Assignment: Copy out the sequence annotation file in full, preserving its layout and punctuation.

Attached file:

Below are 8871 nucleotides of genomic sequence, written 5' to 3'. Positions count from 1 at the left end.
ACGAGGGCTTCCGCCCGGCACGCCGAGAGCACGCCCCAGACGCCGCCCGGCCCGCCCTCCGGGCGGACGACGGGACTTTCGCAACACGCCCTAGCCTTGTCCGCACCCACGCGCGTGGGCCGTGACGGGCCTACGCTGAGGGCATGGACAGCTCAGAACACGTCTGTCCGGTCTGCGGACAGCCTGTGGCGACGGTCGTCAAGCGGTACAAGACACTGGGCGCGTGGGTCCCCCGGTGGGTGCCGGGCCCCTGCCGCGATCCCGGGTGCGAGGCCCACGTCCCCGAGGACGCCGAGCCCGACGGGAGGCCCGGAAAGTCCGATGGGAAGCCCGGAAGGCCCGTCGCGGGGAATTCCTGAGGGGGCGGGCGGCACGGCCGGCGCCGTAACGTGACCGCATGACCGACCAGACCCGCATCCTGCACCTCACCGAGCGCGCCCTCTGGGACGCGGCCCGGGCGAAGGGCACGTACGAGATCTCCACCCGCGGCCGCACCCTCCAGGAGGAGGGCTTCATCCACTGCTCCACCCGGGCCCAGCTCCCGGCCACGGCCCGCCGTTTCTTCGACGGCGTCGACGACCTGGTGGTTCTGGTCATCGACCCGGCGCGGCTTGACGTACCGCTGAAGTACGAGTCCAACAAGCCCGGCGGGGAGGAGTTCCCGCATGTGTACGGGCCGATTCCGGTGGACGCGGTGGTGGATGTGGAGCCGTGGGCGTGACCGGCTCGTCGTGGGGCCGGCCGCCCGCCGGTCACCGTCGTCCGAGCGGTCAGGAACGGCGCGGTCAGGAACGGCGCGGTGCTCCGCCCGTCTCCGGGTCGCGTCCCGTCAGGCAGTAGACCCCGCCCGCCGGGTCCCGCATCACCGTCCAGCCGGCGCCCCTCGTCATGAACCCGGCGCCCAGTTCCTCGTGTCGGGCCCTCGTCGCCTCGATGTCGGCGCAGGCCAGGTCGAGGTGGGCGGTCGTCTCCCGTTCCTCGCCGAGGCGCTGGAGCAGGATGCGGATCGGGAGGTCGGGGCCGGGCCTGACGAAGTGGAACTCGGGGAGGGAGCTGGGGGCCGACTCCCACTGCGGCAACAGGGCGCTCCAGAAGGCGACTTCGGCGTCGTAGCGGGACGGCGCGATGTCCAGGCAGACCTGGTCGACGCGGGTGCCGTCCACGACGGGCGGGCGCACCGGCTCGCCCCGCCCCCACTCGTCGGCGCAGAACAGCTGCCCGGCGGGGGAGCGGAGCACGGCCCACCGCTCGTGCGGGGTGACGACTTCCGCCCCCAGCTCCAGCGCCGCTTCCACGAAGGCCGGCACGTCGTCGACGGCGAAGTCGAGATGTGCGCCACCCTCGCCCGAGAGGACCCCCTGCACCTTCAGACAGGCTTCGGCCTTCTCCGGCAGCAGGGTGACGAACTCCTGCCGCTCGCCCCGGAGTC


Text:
Below are 8871 nucleotides of genomic sequence, written 5' to 3'. Positions count from 1 at the left end.
ACGAGGGCTTCCGCCCGGCACGCCGAGAGCACGCCCCAGACGCCGCCCGGCCCGCCCTCCGGGCGGACGACGGGACTTTCGCAACACGCCCTAGCCTTGTCCGCACCCACGCGCGTGGGCCGTGACGGGCCTACGCTGAGGGCATGGACAGCTCAGAACACGTCTGTCCGGTCTGCGGACAGCCTGTGGCGACGGTCGTCAAGCGGTACAAGACACTGGGCGCGTGGGTCCCCCGGTGGGTGCCGGGCCCCTGCCGCGATCCCGGGTGCGAGGCCCACGTCCCCGAGGACGCCGAGCCCGACGGGAGGCCCGGAAAGTCCGATGGGAAGCCCGGAAGGCCCGTCGCGGGGAATTCCTGAGGGGGCGGGCGGCACGGCCGGCGCCGTAACGTGACCGCATGACCGACCAGACCCGCATCCTGCACCTCACCGAGCGCGCCCTCTGGGACGCGGCCCGGGCGAAGGGCACGTACGAGATCTCCACCCGCGGCCGCACCCTCCAGGAGGAGGGCTTCATCCACTGCTCCACCCGGGCCCAGCTCCCGGCCACGGCCCGCCGTTTCTTCGACGGCGTCGACGACCTGGTGGTTCTGGTCATCGACCCGGCGCGGCTTGACGTACCGCTGAAGTACGAGTCCAACAAGCCCGGCGGGGAGGAGTTCCCGCATGTGTACGGGCCGATTCCGGTGGACGCGGTGGTGGATGTGGAGCCGTGGGCGTGACCGGCTCGTCGTGGGGCCGGCCGCCCGCCGGTCACCGTCGTCCGAGCGGTCAGGAACGGCGCGGTCAGGAACGGCGCGGTGCTCCGCCCGTCTCCGGGTCGCGTCCCGTCAGGCAGTAGACCCCGCCCGCCGGGTCCCGCATCACCGTCCAGCCGGCGCCCCTCGTCATGAACCCGGCGCCCAGTTCCTCGTGTCGGGCCCTCGTCGCCTCGATGTCGGCGCAGGCCAGGTCGAGGTGGGCGGTCGTCTCCCGTTCCTCGCCGAGGCGCTGGAGCAGGATGCGGATCGGGAGGTCGGGGCCGGGCCTGACGAAGTGGAACTCGGGGAGGGAGCTGGGGGCCGACTCCCACTGCGGCAACAGGGCGCTCCAGAAGGCGACTTCGGCGTCGTAGCGGGACGGCGCGATGTCCAGGCAGACCTGGTCGACGCGGGTGCCGTCCACGACGGGCGGGCGCACCGGCTCGCCCCGCCCCCACTCGTCGGCGCAGAACAGCTGCCCGGCGGGGGAGCGGAGCACGGCCCACCGCTCGTGCGGGGTGACGACTTCCGCCCCCAGCTCCAGCGCCGCTTCCACGAAGGCCGGCACGTCGTCGACGGCGAAGTCGAGATGTGCGCCACCCTCGCCCGAGAGGACCCCCTGCACCTTCAGACAGGCTTCGGCCTTCTCCGGCAGCAGGGTGACGAACTCCTGCCGCTCGCCCCGGAGTC